I’m a dentist and here’s what your ‘tooth worm’ really means – and why it needs urgent attention

LOOKING after your oral health by keeping your teeth and gums healthy is imperative.

If you're suffering with tooth ache though, it could be a sign that you have so-called 'tooth worm'.


For those a bit squeamish – luckily it doesn't actually mean that you have a worm living in your tooth.

One dentist has explained what it is and why you need to get it checked out urgently.

Posting to TikTok, dentist Ben Winters responded to a patient's video.

The dentist at Wincrest Orthodontics in Texas, US, commented on the fact that a worm-like object had been pulled from the patient's tooth during a procedure.

Dr Winters explained: "It's actually the nerve of a tooth.

"Basically this person's tooth is so broken down that she needs a root canal.

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"A root canal is basically removing the whole nerve structure from a tooth and that's what it looks like.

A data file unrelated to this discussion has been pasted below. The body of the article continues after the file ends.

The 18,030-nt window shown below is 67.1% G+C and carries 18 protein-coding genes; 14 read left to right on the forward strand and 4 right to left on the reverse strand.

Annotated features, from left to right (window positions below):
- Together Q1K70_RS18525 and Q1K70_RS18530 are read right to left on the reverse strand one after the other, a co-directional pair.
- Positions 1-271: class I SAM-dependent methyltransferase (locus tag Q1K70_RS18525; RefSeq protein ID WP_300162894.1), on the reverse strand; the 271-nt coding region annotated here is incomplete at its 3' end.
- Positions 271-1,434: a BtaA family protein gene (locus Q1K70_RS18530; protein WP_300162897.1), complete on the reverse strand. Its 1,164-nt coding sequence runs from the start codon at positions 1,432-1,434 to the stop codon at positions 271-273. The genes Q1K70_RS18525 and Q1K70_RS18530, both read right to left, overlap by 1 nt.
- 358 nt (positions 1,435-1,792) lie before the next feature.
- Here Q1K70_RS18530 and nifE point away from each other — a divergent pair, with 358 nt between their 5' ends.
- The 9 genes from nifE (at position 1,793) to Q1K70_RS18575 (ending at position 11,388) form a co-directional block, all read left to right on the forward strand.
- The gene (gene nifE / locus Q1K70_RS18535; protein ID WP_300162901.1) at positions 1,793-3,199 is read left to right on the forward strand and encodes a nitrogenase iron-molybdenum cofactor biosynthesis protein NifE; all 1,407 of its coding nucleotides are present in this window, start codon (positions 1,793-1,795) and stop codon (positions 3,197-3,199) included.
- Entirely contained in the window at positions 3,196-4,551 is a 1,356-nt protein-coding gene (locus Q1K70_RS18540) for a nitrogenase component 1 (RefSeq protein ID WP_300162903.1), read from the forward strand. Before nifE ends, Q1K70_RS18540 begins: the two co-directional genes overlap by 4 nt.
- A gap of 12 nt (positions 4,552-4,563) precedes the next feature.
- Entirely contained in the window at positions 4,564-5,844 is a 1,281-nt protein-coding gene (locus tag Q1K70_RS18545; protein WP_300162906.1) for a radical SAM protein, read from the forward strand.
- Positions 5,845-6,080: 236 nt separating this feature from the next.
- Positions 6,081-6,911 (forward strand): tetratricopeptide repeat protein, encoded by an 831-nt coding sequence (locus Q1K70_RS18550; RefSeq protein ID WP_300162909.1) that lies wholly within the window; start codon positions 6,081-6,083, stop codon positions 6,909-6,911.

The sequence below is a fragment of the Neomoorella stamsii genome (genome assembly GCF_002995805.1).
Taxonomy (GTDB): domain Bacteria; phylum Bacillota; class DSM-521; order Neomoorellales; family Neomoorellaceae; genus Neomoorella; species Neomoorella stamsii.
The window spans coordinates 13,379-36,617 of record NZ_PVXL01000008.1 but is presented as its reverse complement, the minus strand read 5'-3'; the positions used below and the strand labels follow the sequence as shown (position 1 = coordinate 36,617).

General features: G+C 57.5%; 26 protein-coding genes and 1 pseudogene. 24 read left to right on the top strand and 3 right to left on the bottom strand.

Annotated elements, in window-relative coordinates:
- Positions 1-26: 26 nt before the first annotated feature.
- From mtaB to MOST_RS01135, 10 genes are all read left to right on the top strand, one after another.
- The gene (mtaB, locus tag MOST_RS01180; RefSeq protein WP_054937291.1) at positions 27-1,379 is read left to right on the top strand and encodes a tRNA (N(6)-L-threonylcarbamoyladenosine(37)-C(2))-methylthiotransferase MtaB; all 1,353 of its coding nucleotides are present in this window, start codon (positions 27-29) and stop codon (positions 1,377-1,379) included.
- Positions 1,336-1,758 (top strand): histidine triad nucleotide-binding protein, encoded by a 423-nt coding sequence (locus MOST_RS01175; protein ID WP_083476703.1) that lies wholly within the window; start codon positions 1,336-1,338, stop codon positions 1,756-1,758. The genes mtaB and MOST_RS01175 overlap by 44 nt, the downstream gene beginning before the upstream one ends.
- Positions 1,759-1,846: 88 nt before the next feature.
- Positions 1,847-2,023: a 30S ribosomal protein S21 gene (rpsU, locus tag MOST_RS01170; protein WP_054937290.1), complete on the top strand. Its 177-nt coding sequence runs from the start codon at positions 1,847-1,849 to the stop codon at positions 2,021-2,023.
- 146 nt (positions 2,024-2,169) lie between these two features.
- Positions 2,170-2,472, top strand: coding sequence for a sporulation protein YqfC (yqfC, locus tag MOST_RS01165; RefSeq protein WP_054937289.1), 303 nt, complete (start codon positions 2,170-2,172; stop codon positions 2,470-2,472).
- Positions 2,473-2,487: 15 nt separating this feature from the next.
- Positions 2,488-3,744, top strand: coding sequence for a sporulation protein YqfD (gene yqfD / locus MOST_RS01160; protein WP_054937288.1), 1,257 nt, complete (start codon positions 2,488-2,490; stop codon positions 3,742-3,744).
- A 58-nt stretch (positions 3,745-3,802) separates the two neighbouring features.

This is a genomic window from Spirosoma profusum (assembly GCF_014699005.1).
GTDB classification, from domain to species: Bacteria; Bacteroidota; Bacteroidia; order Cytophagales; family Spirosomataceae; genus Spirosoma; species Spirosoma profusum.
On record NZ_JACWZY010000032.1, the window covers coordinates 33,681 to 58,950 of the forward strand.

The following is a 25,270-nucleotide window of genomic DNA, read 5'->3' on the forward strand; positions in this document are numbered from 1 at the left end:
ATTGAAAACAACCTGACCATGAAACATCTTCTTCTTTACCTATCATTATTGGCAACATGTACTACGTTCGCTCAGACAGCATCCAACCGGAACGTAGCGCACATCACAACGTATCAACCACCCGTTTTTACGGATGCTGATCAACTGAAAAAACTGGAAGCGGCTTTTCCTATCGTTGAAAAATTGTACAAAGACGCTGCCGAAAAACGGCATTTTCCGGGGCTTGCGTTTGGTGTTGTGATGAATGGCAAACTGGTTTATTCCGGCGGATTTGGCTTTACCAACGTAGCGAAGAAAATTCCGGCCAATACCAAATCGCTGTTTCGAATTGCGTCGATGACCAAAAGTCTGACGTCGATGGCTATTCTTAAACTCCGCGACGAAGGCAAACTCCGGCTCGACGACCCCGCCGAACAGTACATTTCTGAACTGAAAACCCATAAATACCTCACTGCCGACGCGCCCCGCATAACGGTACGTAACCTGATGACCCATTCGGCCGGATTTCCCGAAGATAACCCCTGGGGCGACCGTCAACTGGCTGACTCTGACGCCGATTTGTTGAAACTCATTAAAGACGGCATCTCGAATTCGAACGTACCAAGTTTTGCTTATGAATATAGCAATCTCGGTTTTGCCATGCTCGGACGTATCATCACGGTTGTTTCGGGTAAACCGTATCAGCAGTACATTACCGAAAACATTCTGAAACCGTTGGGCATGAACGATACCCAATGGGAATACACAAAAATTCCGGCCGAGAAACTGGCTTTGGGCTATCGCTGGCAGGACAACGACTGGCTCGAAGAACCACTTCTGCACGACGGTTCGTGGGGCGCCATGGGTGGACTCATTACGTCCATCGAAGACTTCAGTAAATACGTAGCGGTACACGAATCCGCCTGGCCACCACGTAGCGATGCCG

"A little meaty white nervy thing.

"Once they have done all that they fill it up and put a crown on top, seal it up and make sure everything is good to go."

As part of his video, Dr Winter showed a diagram which explained how the root canal worked.

It showed how decay and infected pulp can live below the surface of the tooth and affect the nerves and blood vessels.

In order to remove the little 'worm' nerve, a dentist has to remove the top part of your tooth and extract it.

This is referred to as root canal surgery and can sometimes be painful but is a pain-relieving treatment.

GET IT CHECKED

Opting for this surgery can often help safe a tooth which would have otherwise needed to have been removed.

You might need to have a root canal procedure if you have experienced tooth decay, had leaky filings or have damaged teeth due to trauma, such as a fall or impact.

The NHS states: "Root canal treatment is only required when dental X-rays show that the pulp has been damaged by a bacterial infection.

"The pulp will begin to die if it's infected by bacteria, allowing the bacteria to then multiply and spread."

You should see a dentist straight away if you develop toothache.

If your tooth is infected then the pulp might not be able to heal by itself and there may also be less chance of treatments working.

The NHS says that antibiotics are not effective when it comes to treating root canal infections.

Another dentist previously told The Sun exactly when you need to go for a check up.

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